Yaya Sanogo is not good enough currently to be Arsenal's starting striker. He might not even be good enough right now to be the reserve striker. This means that when he plays, for all of his boundless energy and effort, he clearly seems out of place at the top level -- failing to score and struggling at times to adapt to the speed of play. Mix this with the impatience of the fans and the omnipresent social media influence and what you have is Sanogo being lambasted with vitriol after every bad performance and many times, after the odd tweet. These attacks usually involve some form of calling him "SaNOgoals," poking fun at a previous failed scoring chance, and the always problematic one, telling him that he should be practicing instead of tweeting -- which is an absurd notion for many reasons, one being that the fans are assuming dominion over the player's time.
The anger seems misplaced since Sanogo is hardly responsible for his predicament. It is for one, bizarre to be angry at his talent level. It's as if you're asking him to not exist as himself, to be someone else. He can only work with what he has, and though his ceiling could potentially be high, he's still learning. Talent is a flower that must be watered during every practice, game, and film session in order for it to grow. It takes time, plain and simple, and asking a seed why it is not already a flower on your command is not really the fault of the plant but a sign of your own petulance.
Furthermore, Sanogo who is 21 now, almost retired less than four years ago. After suffering a broken leg in September of 2010, he was hampered by knee issues (in true Arsenal fashion), forcing the then-teenager to consider hanging up his small boy boots. Speaking on his injury, Sanogo laments,
At that time, I was all alone. You say to yourself: "But I can't even run." I said to myself it was finished. I had made a lot of sacrifices.
This is all before the youngster even turned 19! Combined with the fact that he was playing his club football at Auxerre in Ligue 2 before joining Arsenal, the context starts to illuminate the unfairness of the criticism that he receives.
Yet the boy wonder has done reasonably well for Arsenal since his transfer. After making his debut against Fulham last season, he went through another dispiriting period as he suffered a back injury while with the French U21 side in September of 2013. He came back to make his first start against Liverpool during the 2-1 victory in the FA Cup; showing his promise with tremendous running, his strength in holding up the ball, and willingness to link up with his midfielders. It was a performance that was praised by manager and pundits alike. He was also instrumental in the FA Cup final victory against Hull City, as his introduction for Lukas Podolski changed the game and put Arsenal in the ascendancy; once again thanks to his running, power and while hardly scoring, his willingness to shoot and chances created from the rebounds.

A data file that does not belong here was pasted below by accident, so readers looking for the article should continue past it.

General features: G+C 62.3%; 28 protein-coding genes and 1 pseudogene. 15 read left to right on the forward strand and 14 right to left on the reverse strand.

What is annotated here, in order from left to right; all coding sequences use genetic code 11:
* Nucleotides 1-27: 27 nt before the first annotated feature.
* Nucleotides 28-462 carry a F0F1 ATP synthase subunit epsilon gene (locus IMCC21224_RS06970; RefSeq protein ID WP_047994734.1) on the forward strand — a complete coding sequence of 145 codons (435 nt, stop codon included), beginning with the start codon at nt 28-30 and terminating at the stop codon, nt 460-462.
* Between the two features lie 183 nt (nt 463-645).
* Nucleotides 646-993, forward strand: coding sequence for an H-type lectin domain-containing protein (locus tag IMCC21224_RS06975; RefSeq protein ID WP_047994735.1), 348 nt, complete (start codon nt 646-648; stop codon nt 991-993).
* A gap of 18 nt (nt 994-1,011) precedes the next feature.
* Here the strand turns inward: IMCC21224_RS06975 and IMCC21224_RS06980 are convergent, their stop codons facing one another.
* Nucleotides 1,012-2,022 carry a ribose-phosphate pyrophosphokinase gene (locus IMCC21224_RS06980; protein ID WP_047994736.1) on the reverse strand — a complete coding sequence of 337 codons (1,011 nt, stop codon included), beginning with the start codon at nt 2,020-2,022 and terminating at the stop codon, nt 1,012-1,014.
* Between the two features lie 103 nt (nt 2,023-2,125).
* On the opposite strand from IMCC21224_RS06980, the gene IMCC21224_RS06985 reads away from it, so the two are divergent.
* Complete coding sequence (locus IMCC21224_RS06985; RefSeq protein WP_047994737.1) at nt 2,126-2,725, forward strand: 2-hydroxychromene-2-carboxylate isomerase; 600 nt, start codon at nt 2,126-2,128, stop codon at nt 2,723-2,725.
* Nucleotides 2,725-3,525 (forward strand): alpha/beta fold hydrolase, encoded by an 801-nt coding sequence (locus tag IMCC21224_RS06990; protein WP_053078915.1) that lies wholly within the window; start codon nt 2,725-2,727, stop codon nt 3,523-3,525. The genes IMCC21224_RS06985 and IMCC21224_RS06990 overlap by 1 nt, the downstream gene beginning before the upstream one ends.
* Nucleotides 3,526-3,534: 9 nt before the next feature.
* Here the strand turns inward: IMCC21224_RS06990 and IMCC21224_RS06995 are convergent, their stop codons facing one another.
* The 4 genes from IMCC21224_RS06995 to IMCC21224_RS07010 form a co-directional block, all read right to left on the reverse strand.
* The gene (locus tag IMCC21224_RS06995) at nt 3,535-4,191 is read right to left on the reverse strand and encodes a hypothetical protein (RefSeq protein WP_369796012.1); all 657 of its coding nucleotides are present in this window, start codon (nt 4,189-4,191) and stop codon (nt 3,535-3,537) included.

Starting this season, he has done well in preseason; scoring a ludicrous four goals against Benfica while playing well against Manchester City before being subbed off at halftime in the 3-0 Community Shield victory. But it still stands that Sanogo should essentially not be so far into the spotlight as he is now, because while it helps his development greatly, it also puts him front and center in the view of the media and irate fans.We have seen what rejection from the fans can do to a player's confidence and being that confidence is instrumental to how well an athlete performs, this could spell trouble for such a young and promising center forward.
Most of the reason for his current inadequacy is obviously out of his control: he can't be held responsible for his injuries and the troubles that followed from them, nor can he be blamed for being inserted into the starting line up so quickly. The question then is why after knowing his troubles was he put in a no-win situation? Arriving at Arsenal, he was automatically behind Giroud on the striker depth chart since Lukas Podolski is either stationed out in the left, the bench or being subbed out in the 60th minute for being ineffective, and Nicklas Bendtner was too busy humping taxis to concentrate on football. A 21 year old, who almost retired at before his 19th birthday and made his living in Ligue 2 was bound to struggle in that situation.
The good news is that Sanogo is taking everything in stride. The same determination and perseverance that propelled him to continue pushing and playing after his leg fracture has him boisterously proclaiming about the criticism from the fans: "It's their problem if they criticize me. I'll still be here. I'm going to play, improve and score goals. Sooner or later, it's going to go in."
Though in the same interview, he admits that he arrived at Arsenal on one leg and that it had taken him six months to adapt, things that are again seemingly out of his control. So, in the end it seems a bit asinine to criticize the young striker for not doing better as a lone forward for Arsenal considering his previous and recent problems. He may not be great as of now but the sky is the limit and his bullish attitude to push on should make him more of a cult hero than the butt of jokes that he's being threatened with.